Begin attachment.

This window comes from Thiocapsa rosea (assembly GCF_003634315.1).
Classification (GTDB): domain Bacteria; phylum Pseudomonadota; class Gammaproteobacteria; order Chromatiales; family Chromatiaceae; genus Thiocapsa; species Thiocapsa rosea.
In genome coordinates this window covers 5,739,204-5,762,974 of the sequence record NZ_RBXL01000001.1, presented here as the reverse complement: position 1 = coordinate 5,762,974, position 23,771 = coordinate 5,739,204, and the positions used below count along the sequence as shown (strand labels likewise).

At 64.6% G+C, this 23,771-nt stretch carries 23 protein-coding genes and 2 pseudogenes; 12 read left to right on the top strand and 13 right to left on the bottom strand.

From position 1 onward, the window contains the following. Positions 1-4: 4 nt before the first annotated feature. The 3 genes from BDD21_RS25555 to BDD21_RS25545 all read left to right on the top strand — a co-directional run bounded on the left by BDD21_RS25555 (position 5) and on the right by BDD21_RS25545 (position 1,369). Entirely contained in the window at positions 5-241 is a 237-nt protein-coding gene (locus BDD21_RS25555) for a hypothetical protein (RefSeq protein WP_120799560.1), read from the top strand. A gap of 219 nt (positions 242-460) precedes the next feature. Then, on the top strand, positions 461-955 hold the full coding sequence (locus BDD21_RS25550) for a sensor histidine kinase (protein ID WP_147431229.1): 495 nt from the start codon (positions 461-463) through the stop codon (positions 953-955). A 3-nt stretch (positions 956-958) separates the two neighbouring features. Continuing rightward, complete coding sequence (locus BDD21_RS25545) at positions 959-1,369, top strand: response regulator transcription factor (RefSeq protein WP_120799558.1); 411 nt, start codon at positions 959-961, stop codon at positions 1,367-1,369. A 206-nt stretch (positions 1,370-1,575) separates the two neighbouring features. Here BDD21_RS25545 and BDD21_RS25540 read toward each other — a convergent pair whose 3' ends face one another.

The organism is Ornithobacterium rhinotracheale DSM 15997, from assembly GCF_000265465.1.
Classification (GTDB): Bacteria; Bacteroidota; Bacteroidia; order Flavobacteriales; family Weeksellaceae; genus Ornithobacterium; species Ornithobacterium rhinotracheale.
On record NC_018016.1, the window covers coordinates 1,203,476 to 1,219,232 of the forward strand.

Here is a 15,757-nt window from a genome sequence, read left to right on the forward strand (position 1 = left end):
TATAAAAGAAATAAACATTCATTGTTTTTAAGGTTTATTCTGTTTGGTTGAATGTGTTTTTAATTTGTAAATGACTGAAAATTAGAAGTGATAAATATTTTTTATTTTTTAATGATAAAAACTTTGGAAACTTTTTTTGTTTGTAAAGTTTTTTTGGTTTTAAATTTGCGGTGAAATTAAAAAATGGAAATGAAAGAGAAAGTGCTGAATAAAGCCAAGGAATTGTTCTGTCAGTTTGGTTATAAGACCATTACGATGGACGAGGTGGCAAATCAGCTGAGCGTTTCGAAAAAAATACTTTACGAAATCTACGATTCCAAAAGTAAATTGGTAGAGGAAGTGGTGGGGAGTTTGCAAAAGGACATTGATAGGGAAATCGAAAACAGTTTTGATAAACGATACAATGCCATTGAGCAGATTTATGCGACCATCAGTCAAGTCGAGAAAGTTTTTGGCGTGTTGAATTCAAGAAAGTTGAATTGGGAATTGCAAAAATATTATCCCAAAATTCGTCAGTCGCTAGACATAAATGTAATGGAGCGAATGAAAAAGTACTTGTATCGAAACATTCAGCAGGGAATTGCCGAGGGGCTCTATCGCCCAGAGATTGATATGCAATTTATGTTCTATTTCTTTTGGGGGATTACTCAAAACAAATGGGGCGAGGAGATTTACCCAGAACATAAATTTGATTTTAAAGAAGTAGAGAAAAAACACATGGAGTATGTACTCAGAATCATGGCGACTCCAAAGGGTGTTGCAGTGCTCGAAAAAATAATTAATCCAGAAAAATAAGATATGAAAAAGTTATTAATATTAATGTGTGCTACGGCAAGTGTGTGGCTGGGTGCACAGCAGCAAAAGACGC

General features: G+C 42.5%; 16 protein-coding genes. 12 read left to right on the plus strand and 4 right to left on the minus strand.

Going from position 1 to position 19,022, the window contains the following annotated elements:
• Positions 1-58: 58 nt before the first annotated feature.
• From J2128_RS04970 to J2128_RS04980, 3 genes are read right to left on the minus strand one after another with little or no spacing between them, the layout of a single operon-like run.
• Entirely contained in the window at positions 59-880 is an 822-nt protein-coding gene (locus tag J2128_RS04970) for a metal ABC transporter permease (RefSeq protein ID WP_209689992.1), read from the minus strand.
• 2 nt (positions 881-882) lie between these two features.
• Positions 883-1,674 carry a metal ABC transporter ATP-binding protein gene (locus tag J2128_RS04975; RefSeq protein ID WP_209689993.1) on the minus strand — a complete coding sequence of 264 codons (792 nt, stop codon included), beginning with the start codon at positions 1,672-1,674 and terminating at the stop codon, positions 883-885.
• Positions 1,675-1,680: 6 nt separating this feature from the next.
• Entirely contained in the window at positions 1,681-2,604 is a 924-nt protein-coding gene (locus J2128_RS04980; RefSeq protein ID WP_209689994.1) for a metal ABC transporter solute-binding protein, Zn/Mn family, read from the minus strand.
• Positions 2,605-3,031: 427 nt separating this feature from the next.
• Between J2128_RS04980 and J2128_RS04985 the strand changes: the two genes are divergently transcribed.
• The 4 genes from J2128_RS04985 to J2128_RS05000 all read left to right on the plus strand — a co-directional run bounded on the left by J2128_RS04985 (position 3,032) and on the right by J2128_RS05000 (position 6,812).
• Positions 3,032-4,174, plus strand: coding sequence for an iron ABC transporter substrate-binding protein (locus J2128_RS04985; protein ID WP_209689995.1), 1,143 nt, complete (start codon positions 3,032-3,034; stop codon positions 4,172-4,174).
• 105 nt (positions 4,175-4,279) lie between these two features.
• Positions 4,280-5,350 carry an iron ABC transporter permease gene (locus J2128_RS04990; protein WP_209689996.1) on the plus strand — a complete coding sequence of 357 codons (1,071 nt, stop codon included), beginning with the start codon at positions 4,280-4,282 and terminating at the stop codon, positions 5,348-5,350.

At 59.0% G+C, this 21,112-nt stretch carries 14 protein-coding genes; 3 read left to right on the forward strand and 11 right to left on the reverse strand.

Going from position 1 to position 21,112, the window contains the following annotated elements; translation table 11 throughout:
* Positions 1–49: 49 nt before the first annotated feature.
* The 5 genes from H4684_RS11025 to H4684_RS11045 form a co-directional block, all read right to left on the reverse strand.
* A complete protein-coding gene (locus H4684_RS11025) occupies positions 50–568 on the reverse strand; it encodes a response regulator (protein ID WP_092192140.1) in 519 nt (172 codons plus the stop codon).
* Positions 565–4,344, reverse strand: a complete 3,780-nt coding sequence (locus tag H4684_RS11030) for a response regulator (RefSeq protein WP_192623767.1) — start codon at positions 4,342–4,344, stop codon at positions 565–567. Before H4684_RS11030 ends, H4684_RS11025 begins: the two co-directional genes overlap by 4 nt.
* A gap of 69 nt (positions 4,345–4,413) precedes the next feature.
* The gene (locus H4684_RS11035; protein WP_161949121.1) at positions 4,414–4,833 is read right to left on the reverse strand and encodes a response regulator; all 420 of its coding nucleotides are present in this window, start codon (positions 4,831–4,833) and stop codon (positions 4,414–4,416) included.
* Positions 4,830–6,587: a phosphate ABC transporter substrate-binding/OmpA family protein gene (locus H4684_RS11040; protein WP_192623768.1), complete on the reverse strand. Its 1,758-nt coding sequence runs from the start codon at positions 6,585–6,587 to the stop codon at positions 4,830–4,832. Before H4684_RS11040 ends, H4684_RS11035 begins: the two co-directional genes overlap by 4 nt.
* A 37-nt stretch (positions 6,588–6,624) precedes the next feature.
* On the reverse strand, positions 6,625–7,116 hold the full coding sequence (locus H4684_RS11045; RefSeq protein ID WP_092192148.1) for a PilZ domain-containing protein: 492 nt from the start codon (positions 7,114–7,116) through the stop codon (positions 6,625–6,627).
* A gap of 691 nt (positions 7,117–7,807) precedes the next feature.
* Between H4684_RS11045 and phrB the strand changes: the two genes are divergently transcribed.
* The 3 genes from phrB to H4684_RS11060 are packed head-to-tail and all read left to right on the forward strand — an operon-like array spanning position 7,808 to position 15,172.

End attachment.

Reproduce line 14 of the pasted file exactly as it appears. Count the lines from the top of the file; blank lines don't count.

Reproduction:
• From J2128_RS04970 to J2128_RS04980, 3 genes are read right to left on the minus strand one after another with little or no spacing between them, the layout of a single operon-like run.